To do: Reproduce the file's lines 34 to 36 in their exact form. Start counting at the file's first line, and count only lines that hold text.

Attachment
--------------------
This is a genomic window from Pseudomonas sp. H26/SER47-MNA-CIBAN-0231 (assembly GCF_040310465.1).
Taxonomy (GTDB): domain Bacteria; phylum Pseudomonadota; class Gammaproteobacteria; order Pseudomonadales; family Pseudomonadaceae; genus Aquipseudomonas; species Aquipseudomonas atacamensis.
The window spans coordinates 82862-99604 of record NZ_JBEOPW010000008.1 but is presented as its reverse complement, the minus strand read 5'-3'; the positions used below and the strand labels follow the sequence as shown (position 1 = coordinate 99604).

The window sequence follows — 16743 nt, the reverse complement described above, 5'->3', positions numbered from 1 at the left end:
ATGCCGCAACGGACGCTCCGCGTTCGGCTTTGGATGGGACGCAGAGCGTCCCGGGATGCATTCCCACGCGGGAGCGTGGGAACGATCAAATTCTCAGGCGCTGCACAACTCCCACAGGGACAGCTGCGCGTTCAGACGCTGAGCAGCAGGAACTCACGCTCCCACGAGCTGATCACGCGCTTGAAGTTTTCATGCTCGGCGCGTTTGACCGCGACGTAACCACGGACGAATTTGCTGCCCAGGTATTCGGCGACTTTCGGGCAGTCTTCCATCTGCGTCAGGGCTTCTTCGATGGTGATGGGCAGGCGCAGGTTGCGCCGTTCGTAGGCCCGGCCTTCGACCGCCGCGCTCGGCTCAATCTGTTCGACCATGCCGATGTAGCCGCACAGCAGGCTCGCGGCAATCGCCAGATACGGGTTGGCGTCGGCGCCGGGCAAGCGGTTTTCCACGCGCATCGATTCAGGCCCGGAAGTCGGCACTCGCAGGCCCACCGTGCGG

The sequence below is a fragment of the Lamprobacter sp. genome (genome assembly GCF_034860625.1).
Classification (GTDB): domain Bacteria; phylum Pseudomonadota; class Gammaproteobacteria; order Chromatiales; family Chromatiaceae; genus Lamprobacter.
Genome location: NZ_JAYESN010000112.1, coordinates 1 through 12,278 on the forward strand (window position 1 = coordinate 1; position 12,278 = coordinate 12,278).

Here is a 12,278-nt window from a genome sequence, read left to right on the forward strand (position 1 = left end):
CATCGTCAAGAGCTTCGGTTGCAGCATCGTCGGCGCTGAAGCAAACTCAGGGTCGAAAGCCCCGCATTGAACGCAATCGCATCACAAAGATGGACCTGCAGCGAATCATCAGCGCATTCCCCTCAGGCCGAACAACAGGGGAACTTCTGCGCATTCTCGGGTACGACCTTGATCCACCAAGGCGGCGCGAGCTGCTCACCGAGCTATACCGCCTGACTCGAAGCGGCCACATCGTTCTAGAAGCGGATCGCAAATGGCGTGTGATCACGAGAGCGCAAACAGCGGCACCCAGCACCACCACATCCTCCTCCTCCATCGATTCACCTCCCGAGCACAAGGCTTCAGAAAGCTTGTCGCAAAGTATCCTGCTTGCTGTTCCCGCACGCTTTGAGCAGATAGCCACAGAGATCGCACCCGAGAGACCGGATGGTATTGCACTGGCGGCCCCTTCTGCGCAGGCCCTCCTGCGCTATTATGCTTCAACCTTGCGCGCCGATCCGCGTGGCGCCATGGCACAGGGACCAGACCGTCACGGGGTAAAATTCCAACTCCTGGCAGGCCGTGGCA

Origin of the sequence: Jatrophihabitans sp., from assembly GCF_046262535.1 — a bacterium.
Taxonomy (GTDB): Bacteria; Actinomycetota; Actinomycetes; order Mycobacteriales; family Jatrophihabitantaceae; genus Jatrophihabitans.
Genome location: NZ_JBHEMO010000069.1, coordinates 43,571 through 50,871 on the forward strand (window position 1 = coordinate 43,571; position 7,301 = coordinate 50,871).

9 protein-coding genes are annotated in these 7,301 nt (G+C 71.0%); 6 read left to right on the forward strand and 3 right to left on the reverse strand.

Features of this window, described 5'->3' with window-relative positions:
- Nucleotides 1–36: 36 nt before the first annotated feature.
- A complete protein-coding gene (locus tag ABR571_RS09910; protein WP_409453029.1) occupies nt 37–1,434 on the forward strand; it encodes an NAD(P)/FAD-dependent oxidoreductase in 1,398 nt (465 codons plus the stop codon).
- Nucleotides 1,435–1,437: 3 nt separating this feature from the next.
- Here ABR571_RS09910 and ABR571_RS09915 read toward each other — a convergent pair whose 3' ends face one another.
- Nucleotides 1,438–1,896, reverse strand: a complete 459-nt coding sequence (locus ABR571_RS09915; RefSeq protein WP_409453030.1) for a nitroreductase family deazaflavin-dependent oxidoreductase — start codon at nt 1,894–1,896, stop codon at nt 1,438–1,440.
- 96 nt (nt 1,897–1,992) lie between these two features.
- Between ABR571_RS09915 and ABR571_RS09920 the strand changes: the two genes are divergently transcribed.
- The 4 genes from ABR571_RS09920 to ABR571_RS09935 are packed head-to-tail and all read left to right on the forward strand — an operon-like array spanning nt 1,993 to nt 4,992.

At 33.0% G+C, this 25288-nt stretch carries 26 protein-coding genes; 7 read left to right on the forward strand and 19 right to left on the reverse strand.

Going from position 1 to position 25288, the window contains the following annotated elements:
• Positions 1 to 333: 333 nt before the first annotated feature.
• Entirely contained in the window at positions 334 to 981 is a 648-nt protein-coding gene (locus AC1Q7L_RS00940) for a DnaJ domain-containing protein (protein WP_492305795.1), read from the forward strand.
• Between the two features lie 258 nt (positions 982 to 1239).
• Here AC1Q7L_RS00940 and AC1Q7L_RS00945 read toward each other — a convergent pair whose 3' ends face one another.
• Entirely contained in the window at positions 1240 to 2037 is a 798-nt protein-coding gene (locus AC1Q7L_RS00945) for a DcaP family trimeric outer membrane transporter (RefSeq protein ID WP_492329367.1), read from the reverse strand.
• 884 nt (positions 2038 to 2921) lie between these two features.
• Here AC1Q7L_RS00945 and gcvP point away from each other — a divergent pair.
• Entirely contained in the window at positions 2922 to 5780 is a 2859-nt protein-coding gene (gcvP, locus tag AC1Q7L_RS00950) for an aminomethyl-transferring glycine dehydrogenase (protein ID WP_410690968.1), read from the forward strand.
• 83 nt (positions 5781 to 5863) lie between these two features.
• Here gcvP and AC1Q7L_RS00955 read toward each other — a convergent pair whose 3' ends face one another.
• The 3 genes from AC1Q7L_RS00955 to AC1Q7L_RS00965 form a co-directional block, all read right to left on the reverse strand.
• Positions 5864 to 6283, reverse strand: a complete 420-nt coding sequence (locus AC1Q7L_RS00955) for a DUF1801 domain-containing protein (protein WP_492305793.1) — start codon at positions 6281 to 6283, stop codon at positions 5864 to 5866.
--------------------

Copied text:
• 83 nt (positions 5781 to 5863) lie between these two features.
• Here gcvP and AC1Q7L_RS00955 read toward each other — a convergent pair whose 3' ends face one another.
• The 3 genes from AC1Q7L_RS00955 to AC1Q7L_RS00965 form a co-directional block, all read right to left on the reverse strand.